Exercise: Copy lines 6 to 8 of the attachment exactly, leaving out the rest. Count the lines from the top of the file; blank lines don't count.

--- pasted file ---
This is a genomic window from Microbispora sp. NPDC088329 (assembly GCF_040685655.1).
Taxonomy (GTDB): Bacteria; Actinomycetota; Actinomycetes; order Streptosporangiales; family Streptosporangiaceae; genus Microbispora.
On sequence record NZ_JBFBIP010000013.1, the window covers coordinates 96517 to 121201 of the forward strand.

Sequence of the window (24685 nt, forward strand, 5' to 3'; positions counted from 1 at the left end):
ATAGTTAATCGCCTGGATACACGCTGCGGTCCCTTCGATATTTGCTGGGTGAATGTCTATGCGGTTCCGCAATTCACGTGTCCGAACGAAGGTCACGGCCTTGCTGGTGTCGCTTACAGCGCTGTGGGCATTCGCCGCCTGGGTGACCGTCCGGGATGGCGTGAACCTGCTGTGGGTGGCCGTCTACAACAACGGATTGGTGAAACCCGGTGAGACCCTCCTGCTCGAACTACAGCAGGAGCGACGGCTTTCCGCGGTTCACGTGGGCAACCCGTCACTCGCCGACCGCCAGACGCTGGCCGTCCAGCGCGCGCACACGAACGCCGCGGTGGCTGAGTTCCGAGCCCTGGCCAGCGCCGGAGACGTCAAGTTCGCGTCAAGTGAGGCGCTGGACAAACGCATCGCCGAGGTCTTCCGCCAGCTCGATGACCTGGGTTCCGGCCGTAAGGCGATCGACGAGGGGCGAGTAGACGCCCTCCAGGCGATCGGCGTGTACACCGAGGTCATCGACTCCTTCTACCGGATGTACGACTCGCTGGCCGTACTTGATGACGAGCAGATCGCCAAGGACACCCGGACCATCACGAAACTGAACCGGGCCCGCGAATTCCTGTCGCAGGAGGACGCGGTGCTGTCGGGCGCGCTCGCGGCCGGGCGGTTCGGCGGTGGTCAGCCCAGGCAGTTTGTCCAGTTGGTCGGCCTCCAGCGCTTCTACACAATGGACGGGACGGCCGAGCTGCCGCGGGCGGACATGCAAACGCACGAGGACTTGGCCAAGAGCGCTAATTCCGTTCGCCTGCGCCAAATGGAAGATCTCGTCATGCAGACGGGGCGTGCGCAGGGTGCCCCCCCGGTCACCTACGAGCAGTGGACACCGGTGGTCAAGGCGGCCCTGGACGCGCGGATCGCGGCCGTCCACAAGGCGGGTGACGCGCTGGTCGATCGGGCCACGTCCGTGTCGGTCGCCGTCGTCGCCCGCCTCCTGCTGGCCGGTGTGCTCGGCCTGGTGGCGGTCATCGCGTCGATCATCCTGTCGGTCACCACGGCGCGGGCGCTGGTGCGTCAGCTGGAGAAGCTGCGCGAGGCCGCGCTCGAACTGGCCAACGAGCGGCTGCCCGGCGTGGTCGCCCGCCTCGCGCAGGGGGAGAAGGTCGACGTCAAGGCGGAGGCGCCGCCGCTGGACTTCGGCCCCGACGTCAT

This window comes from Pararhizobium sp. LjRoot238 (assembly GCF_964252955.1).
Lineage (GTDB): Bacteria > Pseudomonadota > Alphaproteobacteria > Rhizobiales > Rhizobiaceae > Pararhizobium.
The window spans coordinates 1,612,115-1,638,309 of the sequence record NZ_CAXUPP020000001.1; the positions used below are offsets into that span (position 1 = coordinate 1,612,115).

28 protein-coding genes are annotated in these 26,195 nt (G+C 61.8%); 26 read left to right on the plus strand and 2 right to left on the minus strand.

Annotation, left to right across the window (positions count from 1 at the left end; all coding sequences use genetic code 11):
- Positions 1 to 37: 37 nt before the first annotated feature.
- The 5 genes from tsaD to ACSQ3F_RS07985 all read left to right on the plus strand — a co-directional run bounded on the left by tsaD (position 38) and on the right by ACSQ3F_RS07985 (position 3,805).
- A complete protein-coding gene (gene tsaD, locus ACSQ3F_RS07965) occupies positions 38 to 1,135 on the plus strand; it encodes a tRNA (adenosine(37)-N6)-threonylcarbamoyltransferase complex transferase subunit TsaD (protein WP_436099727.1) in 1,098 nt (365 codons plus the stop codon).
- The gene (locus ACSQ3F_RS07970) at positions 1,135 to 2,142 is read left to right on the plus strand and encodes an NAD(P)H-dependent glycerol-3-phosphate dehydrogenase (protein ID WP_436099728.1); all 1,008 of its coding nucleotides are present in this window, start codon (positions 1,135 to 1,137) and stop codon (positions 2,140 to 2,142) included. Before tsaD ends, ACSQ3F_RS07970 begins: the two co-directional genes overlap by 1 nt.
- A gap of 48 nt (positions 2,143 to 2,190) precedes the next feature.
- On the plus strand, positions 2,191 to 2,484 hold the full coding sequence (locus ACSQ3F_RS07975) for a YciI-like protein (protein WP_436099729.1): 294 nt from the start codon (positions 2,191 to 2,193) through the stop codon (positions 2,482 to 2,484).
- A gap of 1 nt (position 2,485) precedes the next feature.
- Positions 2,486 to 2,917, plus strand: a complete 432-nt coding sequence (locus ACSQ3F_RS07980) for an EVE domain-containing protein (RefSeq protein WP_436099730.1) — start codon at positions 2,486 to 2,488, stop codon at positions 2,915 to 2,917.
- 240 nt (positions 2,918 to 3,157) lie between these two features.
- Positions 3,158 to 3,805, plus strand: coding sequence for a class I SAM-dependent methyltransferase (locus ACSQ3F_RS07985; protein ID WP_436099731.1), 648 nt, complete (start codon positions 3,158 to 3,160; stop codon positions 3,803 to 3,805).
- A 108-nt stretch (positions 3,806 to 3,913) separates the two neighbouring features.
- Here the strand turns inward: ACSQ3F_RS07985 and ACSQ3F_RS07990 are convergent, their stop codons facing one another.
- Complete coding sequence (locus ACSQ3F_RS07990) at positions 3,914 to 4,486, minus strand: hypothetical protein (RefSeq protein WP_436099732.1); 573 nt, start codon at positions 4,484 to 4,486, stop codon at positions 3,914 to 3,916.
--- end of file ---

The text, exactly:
This window comes from Pararhizobium sp. LjRoot238 (assembly GCF_964252955.1).
Lineage (GTDB): Bacteria > Pseudomonadota > Alphaproteobacteria > Rhizobiales > Rhizobiaceae > Pararhizobium.
The window spans coordinates 1,612,115-1,638,309 of the sequence record NZ_CAXUPP020000001.1; the positions used below are offsets into that span (position 1 = coordinate 1,612,115).